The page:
Shikoku Breed description: Character & Co
Facts & Origin
The Shikoku is an adventurous Spitz with a lot of energy. Due to its noble appearance, the dog enjoys great popularity. In its native Japan, the rare breed is even revered as the national dog.
Origin and use of the Shikoku
The Shikoku originates from Japan and its origins go back to ancient times. Even then, ceramic figurines were made that looked very similar to the dog breed. On the Japanese island of Shikoku, which gives the breed its name, the Smooth Chow was crossed with the now extinct Nippon Inu. The aim was to breed a robust hunting dog. In the mountainous regions of Kochi Province, the Shikoku was used to hunt wild boar and bear. Today, the dog breed is mainly kept as a companion and family dog.
Shikoku Inu Breed Characteristics
In 1982, the Shikoku was officially recognized by the FCI. The dog breed can be found there in group 5 "Spitz and primitive type dogs", section 5 "Asian Spitz and related breeds".
|Life expectancy||10 - 12 years|
|FCI group||Asian Spitz and related breeds|
|AKC group||not recognised|
|KC group||not recognised|
Attitude, character and temperament of the breed
Typical Characteristics of the Shikoku
The Shikoku is a very friendly dog with a natural temperament. It will be loyal to you, but still has a mind of his own. Its versatile character can be described as follows:
- dominant towards conspecifics
- reserved towards strangers
Health and breeding information
Typical diseases of the Shikoku Inu
The Shikoku is a very robust dog, with which no breed-typical diseases are known. However, he needs a lot of exercise to prevent it from developing overweight, which is detrimental to its health.
Husbandry of the Japanese dog
The Shikoku has a lot of energy and loves to spend time in the fresh air. Daily walks and long explorations are therefore a must if you choose this dog breed. The intelligent four-legged friend also needs meaningful activity so that he does not get bored. Since the Shikoku has a strong hunting instinct, free running should only take place in secured areas. To train this headstrong dog, you will need a lot of patience, understanding and the right amount of consistency. Since the dog prefers a natural environment, its rather not suitable for apartment keeping in the city.
Breeding the Shikoku
The Shikoku is a very rare dog breed. Since he is bred mainly in Japan, it is very difficult to find a puppy in Germany. The German Club for Nordic Dogs e.V. can help you to get in contact with a serious breeder. However, you should not be afraid of a longer journey, because Shikoku puppies can often only be bought abroad, for example in the Netherlands.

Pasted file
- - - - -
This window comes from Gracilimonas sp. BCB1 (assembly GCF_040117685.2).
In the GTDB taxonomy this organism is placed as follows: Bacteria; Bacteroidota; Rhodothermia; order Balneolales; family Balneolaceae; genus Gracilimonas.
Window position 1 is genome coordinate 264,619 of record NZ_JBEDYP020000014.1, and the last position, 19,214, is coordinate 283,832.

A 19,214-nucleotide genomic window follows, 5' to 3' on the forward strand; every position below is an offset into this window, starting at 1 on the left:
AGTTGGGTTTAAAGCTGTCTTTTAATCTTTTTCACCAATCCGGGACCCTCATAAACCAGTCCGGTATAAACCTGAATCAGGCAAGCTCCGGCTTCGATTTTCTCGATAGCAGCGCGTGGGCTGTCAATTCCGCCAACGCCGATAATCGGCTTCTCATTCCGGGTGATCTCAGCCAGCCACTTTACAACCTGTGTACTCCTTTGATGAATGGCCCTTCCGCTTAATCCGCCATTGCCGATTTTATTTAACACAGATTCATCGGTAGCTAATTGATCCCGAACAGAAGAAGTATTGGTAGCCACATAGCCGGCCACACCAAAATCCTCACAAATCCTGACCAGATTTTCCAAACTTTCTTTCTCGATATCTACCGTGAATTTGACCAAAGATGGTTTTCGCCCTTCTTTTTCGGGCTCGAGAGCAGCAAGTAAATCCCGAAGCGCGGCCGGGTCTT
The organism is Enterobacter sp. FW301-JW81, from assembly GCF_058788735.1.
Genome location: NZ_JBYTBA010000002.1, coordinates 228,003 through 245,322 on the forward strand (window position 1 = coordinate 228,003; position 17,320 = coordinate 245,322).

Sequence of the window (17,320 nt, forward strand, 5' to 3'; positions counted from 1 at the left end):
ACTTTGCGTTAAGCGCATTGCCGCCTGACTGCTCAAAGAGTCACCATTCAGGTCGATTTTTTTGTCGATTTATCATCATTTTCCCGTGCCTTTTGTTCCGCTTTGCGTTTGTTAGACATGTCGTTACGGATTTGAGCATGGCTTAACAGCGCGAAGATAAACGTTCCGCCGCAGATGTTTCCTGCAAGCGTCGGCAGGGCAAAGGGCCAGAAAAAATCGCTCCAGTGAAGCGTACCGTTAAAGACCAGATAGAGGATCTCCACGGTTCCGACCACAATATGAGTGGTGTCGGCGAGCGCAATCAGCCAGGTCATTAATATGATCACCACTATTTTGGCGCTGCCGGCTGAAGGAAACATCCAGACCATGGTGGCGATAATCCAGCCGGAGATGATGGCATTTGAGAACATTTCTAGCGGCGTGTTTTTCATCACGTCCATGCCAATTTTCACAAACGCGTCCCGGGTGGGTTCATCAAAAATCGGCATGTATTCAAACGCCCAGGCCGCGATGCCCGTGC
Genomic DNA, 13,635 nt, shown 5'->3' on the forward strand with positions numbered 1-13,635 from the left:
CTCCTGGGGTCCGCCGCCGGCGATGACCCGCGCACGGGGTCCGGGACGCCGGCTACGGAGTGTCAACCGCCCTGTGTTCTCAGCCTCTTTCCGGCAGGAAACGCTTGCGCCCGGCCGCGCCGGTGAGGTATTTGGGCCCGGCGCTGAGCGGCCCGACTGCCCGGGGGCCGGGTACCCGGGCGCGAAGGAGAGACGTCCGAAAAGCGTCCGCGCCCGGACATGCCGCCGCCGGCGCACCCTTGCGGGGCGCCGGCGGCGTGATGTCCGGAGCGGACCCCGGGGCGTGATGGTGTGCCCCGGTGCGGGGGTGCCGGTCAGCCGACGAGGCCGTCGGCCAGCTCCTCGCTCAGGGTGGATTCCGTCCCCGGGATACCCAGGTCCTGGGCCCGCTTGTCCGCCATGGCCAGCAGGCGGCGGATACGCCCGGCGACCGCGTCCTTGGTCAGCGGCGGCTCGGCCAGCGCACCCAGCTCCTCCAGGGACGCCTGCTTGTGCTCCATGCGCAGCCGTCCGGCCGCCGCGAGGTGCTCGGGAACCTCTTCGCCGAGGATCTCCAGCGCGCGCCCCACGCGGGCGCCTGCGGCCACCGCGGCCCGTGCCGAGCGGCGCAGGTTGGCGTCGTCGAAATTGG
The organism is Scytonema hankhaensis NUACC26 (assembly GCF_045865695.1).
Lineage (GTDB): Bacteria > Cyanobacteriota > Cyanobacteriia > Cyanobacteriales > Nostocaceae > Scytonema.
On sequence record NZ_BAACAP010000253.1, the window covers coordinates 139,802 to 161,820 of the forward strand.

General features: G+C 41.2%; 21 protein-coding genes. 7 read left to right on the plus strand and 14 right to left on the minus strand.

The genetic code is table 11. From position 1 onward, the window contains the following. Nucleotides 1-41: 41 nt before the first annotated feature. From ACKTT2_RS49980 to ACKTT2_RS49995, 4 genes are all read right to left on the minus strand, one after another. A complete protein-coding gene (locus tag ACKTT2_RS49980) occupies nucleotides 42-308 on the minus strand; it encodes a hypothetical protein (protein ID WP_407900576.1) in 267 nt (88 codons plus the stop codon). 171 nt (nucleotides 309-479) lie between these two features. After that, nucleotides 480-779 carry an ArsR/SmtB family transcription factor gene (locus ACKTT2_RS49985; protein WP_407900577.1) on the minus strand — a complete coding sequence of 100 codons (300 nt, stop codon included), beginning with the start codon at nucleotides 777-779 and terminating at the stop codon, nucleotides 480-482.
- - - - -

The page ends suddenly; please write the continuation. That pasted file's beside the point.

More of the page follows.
Appearance and coat of the Shikoku
The Shikoku is a muscular dog with even proportions. The broad forehead, thick, strong neck, straight back, deep chest, and strong legs make his build appear compact. The small, triangular ears are carried erect by the Shikoku. Its dark brown eyes take on an almost triangular shape. The dog's nose is black and its bite is strongly pronounced. The thick, high set tail of the Shikoku is curled up or sickle shaped over its back.
The coat of the Shikoku consists of a hard, straight outer coat and a soft, dense undercoat. It is short on the body and slightly longer on the tail. The color of the coat is called sesame and is a mixture of white, black, and red hairs.
Size of the Shikoku
The Shikoku belongs to the medium-sized dogs. Male dogs reach a shoulder height of 49 to 55 cm. With a shoulder height of 43 to 49 cm, females are slightly smaller than their male counterparts.
Weight of the Shikoku
The weight of the Shikoku varies in both males and females depending on size. An adult Shikoku can weigh 16 to 25 kg.
Age of the Shikoku
With good care and appropriate husbandry, the Shikoku can live 10 to 12 years. A healthy diet and sufficient exercise promote the life expectancy of the dog.
|Ear shape||Standing Ears|
|Size ♀||43 - 48 cm|
|Weight ♀||15 - 20 kg|
|Size ♂||43 - 49 cm|
|Weight ♂||16 - 25 kg|
Often, unfortunately, the dogs very much under excess weight. But the dogs themselves are never to blame!
Other medium dogs
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